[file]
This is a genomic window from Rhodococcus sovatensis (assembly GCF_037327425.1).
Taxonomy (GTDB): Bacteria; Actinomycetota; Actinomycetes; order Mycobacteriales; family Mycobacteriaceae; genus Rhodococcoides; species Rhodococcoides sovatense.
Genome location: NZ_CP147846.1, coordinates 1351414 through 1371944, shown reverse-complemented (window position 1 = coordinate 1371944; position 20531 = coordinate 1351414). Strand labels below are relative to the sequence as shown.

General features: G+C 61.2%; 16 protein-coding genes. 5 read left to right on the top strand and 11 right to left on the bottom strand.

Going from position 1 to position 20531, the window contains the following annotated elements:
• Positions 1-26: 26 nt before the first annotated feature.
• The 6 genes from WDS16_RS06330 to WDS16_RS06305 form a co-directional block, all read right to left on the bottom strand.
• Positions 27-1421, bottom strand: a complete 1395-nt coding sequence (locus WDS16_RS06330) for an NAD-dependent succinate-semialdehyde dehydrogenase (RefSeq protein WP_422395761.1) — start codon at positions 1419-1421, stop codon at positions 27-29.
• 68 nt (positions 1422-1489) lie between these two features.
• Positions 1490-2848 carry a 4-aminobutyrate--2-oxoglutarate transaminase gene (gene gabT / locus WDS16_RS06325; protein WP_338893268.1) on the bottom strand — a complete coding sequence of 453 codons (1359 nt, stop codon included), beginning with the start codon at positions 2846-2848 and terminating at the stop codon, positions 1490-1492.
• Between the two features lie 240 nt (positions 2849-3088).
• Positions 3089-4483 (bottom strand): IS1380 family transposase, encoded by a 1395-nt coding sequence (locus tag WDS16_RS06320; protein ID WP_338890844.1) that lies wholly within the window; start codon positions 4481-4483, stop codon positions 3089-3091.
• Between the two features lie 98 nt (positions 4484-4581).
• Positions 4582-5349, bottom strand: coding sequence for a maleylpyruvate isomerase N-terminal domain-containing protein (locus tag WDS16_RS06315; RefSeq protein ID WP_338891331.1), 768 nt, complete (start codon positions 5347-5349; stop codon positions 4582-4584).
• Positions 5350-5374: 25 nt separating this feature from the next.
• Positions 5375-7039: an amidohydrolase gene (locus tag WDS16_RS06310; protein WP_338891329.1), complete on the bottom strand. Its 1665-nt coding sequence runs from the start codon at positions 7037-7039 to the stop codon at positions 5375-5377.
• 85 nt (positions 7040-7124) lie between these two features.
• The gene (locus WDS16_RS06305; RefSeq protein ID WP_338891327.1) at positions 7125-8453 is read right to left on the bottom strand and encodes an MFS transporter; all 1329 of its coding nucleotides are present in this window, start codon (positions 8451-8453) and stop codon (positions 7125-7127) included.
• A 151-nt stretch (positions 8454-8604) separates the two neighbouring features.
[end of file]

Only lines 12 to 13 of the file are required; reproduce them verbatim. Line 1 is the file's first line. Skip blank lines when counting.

• Positions 3089-4483 (bottom strand): IS1380 family transposase, encoded by a 1395-nt coding sequence (locus tag WDS16_RS06320; protein ID WP_338890844.1) that lies wholly within the window; start codon positions 4481-4483, stop codon positions 3089-3091.
• Between the two features lie 98 nt (positions 4484-4581).